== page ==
Carr told CN officials that a master plan was put in place to build roads before residents arrive in the region. Developers accepted the plan and are currently selling homes based on the process.

“Construction is going on. How do you justify doing a road study after construction?” Carr asked. “You’re saying we have to throw all of our planning out the window?”

Houde told Council members that CN had no plans to build the Milton facility in 2008, but it never anticipated the unheard of growth – 68 per cent – between 2009 and 2014 that occurred in the industry. CN believed the Brampton terminal would handle its requirements, but it has reached its capacity.

“The Brampton facility is one of the largest in North America, in terms of volume,” Houde said. “This growth reflects the growth of the GTHA. We’re going to minimize truck traffic by bringing the trains closer to the market. That’s why, in 2008 it wasn’t part of our plans, but it became part of our plans in 2014.”

Carr shot back, saying unlike CN, the Region plans for growth and, in fact, is the regional municipality with the highest growth in Canada.

“But your plans change and now we have to change our plans and inconvenience our people,” Carr said. “When we do plans, everybody comes to the table, the developers, the Town, the traffic people, all come together to put plans together.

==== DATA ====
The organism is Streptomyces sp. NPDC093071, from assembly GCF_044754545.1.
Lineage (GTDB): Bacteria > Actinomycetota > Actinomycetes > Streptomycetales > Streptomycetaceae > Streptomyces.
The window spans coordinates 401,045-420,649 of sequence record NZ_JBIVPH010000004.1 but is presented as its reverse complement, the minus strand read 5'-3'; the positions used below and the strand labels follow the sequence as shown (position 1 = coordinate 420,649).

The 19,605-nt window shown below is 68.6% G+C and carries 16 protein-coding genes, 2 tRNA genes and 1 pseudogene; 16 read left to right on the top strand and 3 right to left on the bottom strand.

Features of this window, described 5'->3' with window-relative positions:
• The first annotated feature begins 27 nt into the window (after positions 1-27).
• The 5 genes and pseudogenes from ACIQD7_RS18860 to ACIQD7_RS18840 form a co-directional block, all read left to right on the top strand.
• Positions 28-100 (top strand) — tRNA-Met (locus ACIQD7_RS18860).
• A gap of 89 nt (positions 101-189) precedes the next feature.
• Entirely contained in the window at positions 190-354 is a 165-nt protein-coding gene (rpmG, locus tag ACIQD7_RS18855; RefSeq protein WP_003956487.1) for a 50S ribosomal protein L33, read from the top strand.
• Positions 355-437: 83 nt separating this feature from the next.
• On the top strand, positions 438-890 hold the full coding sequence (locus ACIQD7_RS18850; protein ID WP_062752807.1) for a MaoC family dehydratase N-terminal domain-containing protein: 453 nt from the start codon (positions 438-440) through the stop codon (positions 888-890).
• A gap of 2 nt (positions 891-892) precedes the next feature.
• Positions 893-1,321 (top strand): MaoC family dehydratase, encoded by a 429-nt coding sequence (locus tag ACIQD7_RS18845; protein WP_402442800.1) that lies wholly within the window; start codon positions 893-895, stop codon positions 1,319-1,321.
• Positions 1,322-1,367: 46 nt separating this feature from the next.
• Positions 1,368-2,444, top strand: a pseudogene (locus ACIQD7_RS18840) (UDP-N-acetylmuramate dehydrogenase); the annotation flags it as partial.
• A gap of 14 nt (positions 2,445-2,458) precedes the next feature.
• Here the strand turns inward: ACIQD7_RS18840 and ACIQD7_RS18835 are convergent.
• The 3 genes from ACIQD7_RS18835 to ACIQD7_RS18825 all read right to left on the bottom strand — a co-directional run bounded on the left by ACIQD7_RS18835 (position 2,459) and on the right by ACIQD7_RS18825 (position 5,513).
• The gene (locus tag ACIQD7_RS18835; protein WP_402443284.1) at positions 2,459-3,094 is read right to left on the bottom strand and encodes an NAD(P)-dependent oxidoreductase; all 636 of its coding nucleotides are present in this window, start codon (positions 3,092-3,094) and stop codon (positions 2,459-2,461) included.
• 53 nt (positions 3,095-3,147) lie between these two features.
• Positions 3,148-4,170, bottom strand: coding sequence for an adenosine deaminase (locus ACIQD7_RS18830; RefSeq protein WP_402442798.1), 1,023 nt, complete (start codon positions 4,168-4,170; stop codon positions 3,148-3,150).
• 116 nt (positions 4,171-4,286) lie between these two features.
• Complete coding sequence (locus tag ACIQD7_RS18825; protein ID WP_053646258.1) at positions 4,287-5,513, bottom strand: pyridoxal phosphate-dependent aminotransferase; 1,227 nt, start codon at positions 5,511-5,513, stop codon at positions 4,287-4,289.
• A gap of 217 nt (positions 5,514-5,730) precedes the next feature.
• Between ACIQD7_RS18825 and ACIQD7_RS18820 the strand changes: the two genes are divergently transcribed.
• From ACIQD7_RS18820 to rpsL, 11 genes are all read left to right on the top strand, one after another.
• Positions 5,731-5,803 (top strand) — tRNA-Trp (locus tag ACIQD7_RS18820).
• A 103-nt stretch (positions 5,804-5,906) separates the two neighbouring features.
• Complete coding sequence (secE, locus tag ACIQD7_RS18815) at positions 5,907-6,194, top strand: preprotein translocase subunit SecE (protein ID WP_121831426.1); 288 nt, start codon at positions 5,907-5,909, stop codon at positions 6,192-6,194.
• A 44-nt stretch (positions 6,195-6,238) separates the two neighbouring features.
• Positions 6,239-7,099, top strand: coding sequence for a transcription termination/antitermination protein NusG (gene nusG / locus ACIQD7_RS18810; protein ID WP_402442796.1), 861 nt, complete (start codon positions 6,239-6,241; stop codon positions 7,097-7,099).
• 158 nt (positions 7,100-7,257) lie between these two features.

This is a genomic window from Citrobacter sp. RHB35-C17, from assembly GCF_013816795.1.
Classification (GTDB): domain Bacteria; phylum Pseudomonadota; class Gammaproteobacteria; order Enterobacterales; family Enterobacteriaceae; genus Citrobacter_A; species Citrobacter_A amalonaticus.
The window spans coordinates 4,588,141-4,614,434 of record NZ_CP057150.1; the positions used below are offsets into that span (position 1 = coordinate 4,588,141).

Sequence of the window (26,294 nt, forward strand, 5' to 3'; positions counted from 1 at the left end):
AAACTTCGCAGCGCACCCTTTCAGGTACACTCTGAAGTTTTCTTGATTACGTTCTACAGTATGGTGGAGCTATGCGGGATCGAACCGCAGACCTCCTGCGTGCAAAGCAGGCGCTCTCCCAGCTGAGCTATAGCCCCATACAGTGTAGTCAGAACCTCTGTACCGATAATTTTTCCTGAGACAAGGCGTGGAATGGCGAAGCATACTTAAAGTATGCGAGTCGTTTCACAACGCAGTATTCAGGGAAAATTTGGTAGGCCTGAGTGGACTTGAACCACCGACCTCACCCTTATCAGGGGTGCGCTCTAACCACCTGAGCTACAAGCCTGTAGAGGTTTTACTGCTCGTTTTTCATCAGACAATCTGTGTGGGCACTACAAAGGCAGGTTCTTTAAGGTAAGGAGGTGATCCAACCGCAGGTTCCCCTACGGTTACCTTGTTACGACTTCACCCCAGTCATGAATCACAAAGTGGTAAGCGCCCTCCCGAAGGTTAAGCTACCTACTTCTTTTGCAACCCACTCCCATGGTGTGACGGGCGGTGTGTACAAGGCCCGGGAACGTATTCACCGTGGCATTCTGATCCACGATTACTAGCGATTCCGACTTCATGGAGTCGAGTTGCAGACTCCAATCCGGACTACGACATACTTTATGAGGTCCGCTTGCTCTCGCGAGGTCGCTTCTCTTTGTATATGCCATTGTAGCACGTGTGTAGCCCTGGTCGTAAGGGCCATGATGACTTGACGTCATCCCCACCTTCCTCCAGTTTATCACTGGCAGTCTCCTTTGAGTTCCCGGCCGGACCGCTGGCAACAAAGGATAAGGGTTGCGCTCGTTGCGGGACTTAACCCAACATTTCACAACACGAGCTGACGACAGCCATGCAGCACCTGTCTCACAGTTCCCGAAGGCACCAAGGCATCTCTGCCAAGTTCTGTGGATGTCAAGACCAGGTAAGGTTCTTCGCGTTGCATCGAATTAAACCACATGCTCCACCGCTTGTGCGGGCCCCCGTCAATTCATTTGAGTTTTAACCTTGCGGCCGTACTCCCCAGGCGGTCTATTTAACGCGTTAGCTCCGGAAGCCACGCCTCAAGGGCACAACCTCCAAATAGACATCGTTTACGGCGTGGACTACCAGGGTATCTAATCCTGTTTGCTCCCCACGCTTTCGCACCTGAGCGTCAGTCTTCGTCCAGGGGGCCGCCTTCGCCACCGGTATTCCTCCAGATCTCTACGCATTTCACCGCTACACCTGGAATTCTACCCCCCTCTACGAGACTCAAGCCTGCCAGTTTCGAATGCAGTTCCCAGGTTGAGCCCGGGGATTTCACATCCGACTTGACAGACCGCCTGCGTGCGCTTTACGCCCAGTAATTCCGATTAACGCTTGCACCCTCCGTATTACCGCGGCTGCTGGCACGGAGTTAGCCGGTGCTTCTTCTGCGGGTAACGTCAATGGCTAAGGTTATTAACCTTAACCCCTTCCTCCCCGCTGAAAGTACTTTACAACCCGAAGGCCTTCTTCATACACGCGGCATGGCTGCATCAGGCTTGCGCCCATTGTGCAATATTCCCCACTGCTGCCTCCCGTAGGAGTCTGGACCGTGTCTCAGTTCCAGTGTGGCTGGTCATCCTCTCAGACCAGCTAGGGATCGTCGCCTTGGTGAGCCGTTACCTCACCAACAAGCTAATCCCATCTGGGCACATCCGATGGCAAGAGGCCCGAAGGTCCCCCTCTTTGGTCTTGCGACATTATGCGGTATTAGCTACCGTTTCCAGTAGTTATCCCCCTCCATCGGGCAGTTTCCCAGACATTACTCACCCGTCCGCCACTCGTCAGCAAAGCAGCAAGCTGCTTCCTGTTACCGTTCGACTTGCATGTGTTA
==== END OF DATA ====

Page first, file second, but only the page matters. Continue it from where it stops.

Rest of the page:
Carr insisted the extra truck traffic would make Hwy. 401 across the Region even more impossible to travel than it is now, when even one accident can cause thousands of vehicles to leave the highway and clog Regional and Town roads.

Deegan insisted the trucks clogging Hwy. 401 are already on the roads and the CN proposal will take trucks off the roads and put them on trains.

Carr shot back that the Region has one of the best job-creation records in the world because of the quality of life and its roads. The terminal, however, will clog the roads and inconvenience people.

“You’re going to affect our economic development because people aren’t going to want to live here and businesses aren’t going to want to come here,” Carr said. “You’re going to affect employment lands in Oakville and employment lands elsewhere on Tremaine.

“You come in, not at the end of the third period, but after the game has been played and say you want to change the score…You folks stood there and said you’re not going to do it and we made our best plans based on that. Now you’re asking the Titanic to turn around and make some changes because you’ve made some changes.”

Under Sustainable Halton, the Region’s widely-lauded plan for growth management, the land has been earmarked for strategic employment, with a mix of residential and commercial development surrounding it, as well as environmentally-protected lands.

CN officials insisted its investment of $250 million would generate 1,000 direct and in-direct jobs, including 130 at the terminal, which will load and unload containers 24/7. Houde, however, insisted night traffic would be kept to a minimum with the majority of the traffic in and out of the terminal coming between non-peaked hours of 10 a.m. to 3 p.m.

The proposed terminal, paralleling CN’s main line between Britannia Road and Lower Base Line, is the only location for such a terminal within the GTHA, CN officials said. They also indicated they had no back-up plan should the terminal not be built.

Houde also insisted two of the four additional trains coming into the proposed terminal already are part of the 30 trains per day that travel through Halton.